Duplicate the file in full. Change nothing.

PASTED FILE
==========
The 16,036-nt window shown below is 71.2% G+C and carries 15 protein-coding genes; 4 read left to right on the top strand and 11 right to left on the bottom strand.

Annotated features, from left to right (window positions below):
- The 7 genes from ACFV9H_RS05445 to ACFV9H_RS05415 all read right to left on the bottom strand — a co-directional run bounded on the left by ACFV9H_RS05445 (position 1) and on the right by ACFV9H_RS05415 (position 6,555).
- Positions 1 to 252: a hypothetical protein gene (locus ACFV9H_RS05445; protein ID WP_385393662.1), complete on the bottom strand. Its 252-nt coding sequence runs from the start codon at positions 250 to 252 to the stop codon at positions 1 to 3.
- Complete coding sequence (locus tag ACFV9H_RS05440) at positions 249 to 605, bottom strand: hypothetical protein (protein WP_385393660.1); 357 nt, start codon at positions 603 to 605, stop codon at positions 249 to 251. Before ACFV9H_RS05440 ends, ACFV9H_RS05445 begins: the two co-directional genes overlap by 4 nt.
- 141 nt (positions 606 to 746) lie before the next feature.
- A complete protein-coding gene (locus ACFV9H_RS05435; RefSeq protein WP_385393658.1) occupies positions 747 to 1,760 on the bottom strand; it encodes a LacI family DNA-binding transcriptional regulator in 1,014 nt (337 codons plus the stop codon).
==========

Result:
The 16,036-nt window shown below is 71.2% G+C and carries 15 protein-coding genes; 4 read left to right on the top strand and 11 right to left on the bottom strand.

Annotated features, from left to right (window positions below):
- The 7 genes from ACFV9H_RS05445 to ACFV9H_RS05415 all read right to left on the bottom strand — a co-directional run bounded on the left by ACFV9H_RS05445 (position 1) and on the right by ACFV9H_RS05415 (position 6,555).
- Positions 1 to 252: a hypothetical protein gene (locus ACFV9H_RS05445; protein ID WP_385393662.1), complete on the bottom strand. Its 252-nt coding sequence runs from the start codon at positions 250 to 252 to the stop codon at positions 1 to 3.
- Complete coding sequence (locus tag ACFV9H_RS05440) at positions 249 to 605, bottom strand: hypothetical protein (protein WP_385393660.1); 357 nt, start codon at positions 603 to 605, stop codon at positions 249 to 251. Before ACFV9H_RS05440 ends, ACFV9H_RS05445 begins: the two co-directional genes overlap by 4 nt.
- 141 nt (positions 606 to 746) lie before the next feature.
- A complete protein-coding gene (locus ACFV9H_RS05435; RefSeq protein WP_385393658.1) occupies positions 747 to 1,760 on the bottom strand; it encodes a LacI family DNA-binding transcriptional regulator in 1,014 nt (337 codons plus the stop codon).